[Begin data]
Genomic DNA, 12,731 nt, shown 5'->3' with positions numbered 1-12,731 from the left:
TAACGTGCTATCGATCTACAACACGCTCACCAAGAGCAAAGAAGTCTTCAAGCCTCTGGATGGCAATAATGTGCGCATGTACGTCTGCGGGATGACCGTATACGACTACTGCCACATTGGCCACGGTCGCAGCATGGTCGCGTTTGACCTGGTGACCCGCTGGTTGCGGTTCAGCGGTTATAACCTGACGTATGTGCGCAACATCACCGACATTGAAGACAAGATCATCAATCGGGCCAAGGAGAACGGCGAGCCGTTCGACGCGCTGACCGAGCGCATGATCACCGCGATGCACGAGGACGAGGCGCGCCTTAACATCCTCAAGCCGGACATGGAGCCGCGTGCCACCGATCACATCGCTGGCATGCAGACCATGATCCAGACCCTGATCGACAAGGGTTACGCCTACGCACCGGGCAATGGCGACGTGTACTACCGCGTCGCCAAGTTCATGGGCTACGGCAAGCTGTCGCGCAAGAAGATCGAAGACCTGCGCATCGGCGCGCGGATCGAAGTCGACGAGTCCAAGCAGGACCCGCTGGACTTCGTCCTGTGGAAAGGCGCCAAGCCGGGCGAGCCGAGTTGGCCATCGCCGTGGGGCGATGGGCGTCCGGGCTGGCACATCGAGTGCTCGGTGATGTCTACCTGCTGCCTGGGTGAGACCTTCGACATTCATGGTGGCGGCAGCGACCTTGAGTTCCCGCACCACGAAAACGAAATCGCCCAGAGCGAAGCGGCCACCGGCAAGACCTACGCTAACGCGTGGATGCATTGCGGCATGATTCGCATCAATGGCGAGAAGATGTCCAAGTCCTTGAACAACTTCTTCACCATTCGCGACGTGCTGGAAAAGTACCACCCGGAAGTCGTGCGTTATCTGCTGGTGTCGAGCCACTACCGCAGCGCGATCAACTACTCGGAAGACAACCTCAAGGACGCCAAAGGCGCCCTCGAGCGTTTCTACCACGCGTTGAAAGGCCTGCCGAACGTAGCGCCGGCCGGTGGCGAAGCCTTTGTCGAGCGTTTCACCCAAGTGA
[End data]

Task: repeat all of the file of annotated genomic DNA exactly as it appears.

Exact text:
Genomic DNA, 12,731 nt, shown 5'->3' with positions numbered 1-12,731 from the left:
TAACGTGCTATCGATCTACAACACGCTCACCAAGAGCAAAGAAGTCTTCAAGCCTCTGGATGGCAATAATGTGCGCATGTACGTCTGCGGGATGACCGTATACGACTACTGCCACATTGGCCACGGTCGCAGCATGGTCGCGTTTGACCTGGTGACCCGCTGGTTGCGGTTCAGCGGTTATAACCTGACGTATGTGCGCAACATCACCGACATTGAAGACAAGATCATCAATCGGGCCAAGGAGAACGGCGAGCCGTTCGACGCGCTGACCGAGCGCATGATCACCGCGATGCACGAGGACGAGGCGCGCCTTAACATCCTCAAGCCGGACATGGAGCCGCGTGCCACCGATCACATCGCTGGCATGCAGACCATGATCCAGACCCTGATCGACAAGGGTTACGCCTACGCACCGGGCAATGGCGACGTGTACTACCGCGTCGCCAAGTTCATGGGCTACGGCAAGCTGTCGCGCAAGAAGATCGAAGACCTGCGCATCGGCGCGCGGATCGAAGTCGACGAGTCCAAGCAGGACCCGCTGGACTTCGTCCTGTGGAAAGGCGCCAAGCCGGGCGAGCCGAGTTGGCCATCGCCGTGGGGCGATGGGCGTCCGGGCTGGCACATCGAGTGCTCGGTGATGTCTACCTGCTGCCTGGGTGAGACCTTCGACATTCATGGTGGCGGCAGCGACCTTGAGTTCCCGCACCACGAAAACGAAATCGCCCAGAGCGAAGCGGCCACCGGCAAGACCTACGCTAACGCGTGGATGCATTGCGGCATGATTCGCATCAATGGCGAGAAGATGTCCAAGTCCTTGAACAACTTCTTCACCATTCGCGACGTGCTGGAAAAGTACCACCCGGAAGTCGTGCGTTATCTGCTGGTGTCGAGCCACTACCGCAGCGCGATCAACTACTCGGAAGACAACCTCAAGGACGCCAAAGGCGCCCTCGAGCGTTTCTACCACGCGTTGAAAGGCCTGCCGAACGTAGCGCCGGCCGGTGGCGAAGCCTTTGTCGAGCGTTTCACCCAAGTGA